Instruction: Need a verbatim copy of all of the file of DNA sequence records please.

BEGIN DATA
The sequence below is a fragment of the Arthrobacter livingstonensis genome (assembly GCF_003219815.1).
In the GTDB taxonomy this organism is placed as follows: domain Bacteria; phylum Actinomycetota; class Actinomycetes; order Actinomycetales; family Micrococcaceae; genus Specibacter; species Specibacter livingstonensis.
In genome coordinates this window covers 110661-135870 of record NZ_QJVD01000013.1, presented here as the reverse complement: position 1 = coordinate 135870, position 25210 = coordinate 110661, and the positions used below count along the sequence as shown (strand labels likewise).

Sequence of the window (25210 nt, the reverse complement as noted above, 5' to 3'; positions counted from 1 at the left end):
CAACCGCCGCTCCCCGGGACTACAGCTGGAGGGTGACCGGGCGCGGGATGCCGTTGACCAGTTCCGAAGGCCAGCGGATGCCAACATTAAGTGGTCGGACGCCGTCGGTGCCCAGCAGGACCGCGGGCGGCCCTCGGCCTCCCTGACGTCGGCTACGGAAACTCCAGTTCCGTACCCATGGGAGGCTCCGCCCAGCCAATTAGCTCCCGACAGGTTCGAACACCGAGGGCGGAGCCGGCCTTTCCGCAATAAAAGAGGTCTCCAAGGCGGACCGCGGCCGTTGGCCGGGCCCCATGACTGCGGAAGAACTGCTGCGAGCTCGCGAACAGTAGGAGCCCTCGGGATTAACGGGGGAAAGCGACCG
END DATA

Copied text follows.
The sequence below is a fragment of the Arthrobacter livingstonensis genome (assembly GCF_003219815.1).
In the GTDB taxonomy this organism is placed as follows: domain Bacteria; phylum Actinomycetota; class Actinomycetes; order Actinomycetales; family Micrococcaceae; genus Specibacter; species Specibacter livingstonensis.
In genome coordinates this window covers 110661-135870 of record NZ_QJVD01000013.1, presented here as the reverse complement: position 1 = coordinate 135870, position 25210 = coordinate 110661, and the positions used below count along the sequence as shown (strand labels likewise).

Sequence of the window (25210 nt, the reverse complement as noted above, 5' to 3'; positions counted from 1 at the left end):
CAACCGCCGCTCCCCGGGACTACAGCTGGAGGGTGACCGGGCGCGGGATGCCGTTGACCAGTTCCGAAGGCCAGCGGATGCCAACATTAAGTGGTCGGACGCCGTCGGTGCCCAGCAGGACCGCGGGCGGCCCTCGGCCTCCCTGACGTCGGCTACGGAAACTCCAGTTCCGTACCCATGGGAGGCTCCGCCCAGCCAATTAGCTCCCGACAGGTTCGAACACCGAGGGCGGAGCCGGCCTTTCCGCAATAAAAGAGGTCTCCAAGGCGGACCGCGGCCGTTGGCCGGGCCCCATGACTGCGGAAGAACTGCTGCGAGCTCGCGAACAGTAGGAGCCCTCGGGATTAACGGGGGAAAGCGACCG